Diving through the Wreckage
Tao Maru Japanese Ship 140 m Freighter sunk by US torpedoes
I’ve just finished a SCUBA refresher course, and was feeling anxious and excited to get underwater again. After getting our internet fix in bustling Gizo, we anchored out by a little island near our friends on Perry. Tonight is Family Night, too, so it would be great to have a joint movie night with their family again, as has become the tradition since traveling with them. An added bonus is that Matt always cooks up some scrumptious dessert that vanishes within minutes of the movie’s beginning.
But first, before the family festivities, we wanted to get a dive in. Mark and Matt did a recon dive this morning while the mommas and kids were occupied with school, and Mark came back beaming.
“You’ve GOT to do that dive, Sarah. You just have to.”
Jen offered to let me use her XS BC, and it fit much better than Mark’s did. I was glad to have a snug fit. Michael and the rest of the Perry crew went out to a nearby beach to play, while Elizabeth chilled out on board. The dinghy was loaded up with tanks and all the gear. And we set out.
My mind was racing with all the safety pre-dive acronyms I’d learned in my course. Big-White-Rabbits-Are-Fluffy (BC buoyancy, weigh belt on and set for right hand release, releases are all locked, air check on regulators, fins and face mask). I could feel my nerves building, but continued to mentally reassure myself.
“You can do this. You will love it once you get past the initial descent. You are safe. Just breathe. Stay calm. Let yourself enjoy it!”
I scooted to the edge of the dinghy, my heavy tank hanging over the side, my body straining to lean forward as a counterweight. I held my regulator and mask and allowed to tank to pull me backward - splash - into the deep blue. I’ve only done that little maneuver a handful of times, and the bruises on the backs of my knees (a result of my hitting the sides of the dive boat due to not tucking before rolling) had just recently faded away. Like an apple, rolling and bobbing in a barrel, I floundered for a moment until I finally could decipher which end should be up and which down!
I signaled the ‘ok’ sign - one hand touching the top of my head - and peered down into the water. A line covered in coral and sea life led down to depths of nothingness. An abyss of blue. One final check, and I pushed the air release valve for my BC and started the descent. Slowly, shadows began to take form as my nerves eased, replaced by curiosity. I saw the steel beast lying defeated on the ocean floor. Life had begun where death lay. Layer upon layer of coral coated the hull, like fondant icing on a delicately decorated gourmet cake. Lacy feather sea stars swayed. Dainty soft corals fluttered. Vast beds of sharp fire coral stood out in contrast, a thick forest of antlers intertwined. Tiny fish flitted out to see me, then in a second, hid in their armored tangle once again.
My eyes could not digest it all at once. I had to force myself to gaze only here, then there. Small bites, tiny morsels. I would linger for a moment to allow my eyes to truly see and absorb the life that was growing upon life that was growing upon life. It was remarkable. A spade fish bigger than a dinner plate accompanied me, my companion and guide throughout my underwater exploration. So close I could have touched him, not afraid or skittish at all.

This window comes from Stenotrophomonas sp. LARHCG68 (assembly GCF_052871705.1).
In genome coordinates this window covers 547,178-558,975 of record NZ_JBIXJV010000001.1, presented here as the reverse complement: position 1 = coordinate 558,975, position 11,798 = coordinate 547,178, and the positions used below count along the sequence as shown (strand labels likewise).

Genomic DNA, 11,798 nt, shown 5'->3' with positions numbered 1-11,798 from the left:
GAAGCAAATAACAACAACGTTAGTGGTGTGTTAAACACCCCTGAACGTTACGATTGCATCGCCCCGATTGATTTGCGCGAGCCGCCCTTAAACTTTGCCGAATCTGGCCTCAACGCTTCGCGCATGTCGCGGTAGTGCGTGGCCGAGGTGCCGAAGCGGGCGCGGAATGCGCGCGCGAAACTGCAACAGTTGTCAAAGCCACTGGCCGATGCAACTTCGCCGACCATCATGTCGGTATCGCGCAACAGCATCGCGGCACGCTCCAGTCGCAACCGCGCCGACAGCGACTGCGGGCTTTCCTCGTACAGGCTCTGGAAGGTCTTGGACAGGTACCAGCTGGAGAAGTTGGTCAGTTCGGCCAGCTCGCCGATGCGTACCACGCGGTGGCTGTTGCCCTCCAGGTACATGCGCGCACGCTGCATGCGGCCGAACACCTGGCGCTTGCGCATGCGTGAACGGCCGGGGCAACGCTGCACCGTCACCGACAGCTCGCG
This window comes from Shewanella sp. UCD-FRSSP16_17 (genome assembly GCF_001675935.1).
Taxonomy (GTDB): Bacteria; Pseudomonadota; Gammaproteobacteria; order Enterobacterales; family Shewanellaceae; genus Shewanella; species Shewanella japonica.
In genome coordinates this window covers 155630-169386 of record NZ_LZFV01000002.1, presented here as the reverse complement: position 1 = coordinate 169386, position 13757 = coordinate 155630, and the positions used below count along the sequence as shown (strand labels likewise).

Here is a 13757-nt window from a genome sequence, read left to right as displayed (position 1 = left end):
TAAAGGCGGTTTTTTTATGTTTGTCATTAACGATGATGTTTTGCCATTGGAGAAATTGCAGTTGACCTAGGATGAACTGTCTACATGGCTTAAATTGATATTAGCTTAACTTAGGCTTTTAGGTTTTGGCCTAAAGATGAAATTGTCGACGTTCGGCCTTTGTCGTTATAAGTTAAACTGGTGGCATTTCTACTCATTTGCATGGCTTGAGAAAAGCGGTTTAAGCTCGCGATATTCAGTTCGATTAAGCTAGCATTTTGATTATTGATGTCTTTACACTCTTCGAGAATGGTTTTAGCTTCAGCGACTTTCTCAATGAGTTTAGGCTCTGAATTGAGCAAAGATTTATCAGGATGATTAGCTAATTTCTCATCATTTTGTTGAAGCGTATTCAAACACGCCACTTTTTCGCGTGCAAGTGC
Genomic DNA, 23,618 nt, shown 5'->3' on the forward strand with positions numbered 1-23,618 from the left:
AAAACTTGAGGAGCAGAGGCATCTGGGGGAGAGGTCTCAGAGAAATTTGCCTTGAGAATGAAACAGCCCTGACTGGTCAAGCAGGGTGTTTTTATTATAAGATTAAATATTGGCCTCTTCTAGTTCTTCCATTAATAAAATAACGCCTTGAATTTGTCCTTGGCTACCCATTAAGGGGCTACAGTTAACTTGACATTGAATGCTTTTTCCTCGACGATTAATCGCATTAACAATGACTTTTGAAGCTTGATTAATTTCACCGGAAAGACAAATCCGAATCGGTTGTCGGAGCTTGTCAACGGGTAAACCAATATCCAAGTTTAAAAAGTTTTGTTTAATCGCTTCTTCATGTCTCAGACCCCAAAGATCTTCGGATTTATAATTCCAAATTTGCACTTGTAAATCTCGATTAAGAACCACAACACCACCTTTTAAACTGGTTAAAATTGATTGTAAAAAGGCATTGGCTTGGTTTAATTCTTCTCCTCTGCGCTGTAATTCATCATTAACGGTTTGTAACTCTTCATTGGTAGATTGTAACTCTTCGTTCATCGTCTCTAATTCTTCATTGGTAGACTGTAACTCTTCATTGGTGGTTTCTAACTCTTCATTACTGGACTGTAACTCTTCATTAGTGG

The ship itself was a fallen Goliath. Signs of the lives once lived here were laid strewn about. Empty liquor bottles, bullet casings. Mark and I could swim easily into the wide open cargo hold, where bags of cement meant to build the airport for the Japanese in WWII lay stacked like boulders inside, never to fulfill their intended purpose. Every inch of the vessel was coated with fuzzy marine life, inside and out, but I could only see color if I shone my flashlight. Otherwise, it was monotone and eerie in the shadows. We swam through the ship and out the side of the hull, through one of the large holes blasted by an enemy torpedo, a hole that certainly contributed to this ship’s demise. And then, we were in the light again, my eyes inundated with the bright colors of tropical fish and coral gardens. An anemone like I’ve never seen had attached itself to the side of the ship. Its tips glowed a florescent orange, like tendrils of lava that had escaped a bedside lamp. There were barrel sponges so big I could not have wrapped my arms completely around them and table coral with a diameter bigger than a trampoline!
Along one of the ships rails, I spotted a nudibranch an inch long - black as coal, with bright white knobs and a thin edge of white outlining its frilly hem. (Matthew 6:25-34) The more closely I looked, the more beautiful details I saw. And the more beauty I saw, the more I hungered to see. It was like getting a glimpse of the wonder of God, and suddenly nothing else compared and I only wanted more.
What wonders had escaped my view this time? What creatures and beauties remained hidden to me?
I glanced at my gauge and noticed that my air was at 1000 psi. It was time to get back to the ascent rope and leave this underwater sanctuary behind. I wasn’t ready to go yet. There was still so much to see. So much to explore. At five meters we hovered for our deco stop and my mind tried desperately to hold onto the images and the experience, but already I could feel the details beginning to fade. Back up in the dinghy, I was quiet. Still stunned and amazed by the sunken masterpiece hidden below.
Please note that none of these photos are our own. We did not have our camera on this dive, so have tried to give credit where credit is due for the fantastic shots I found on good ole Google.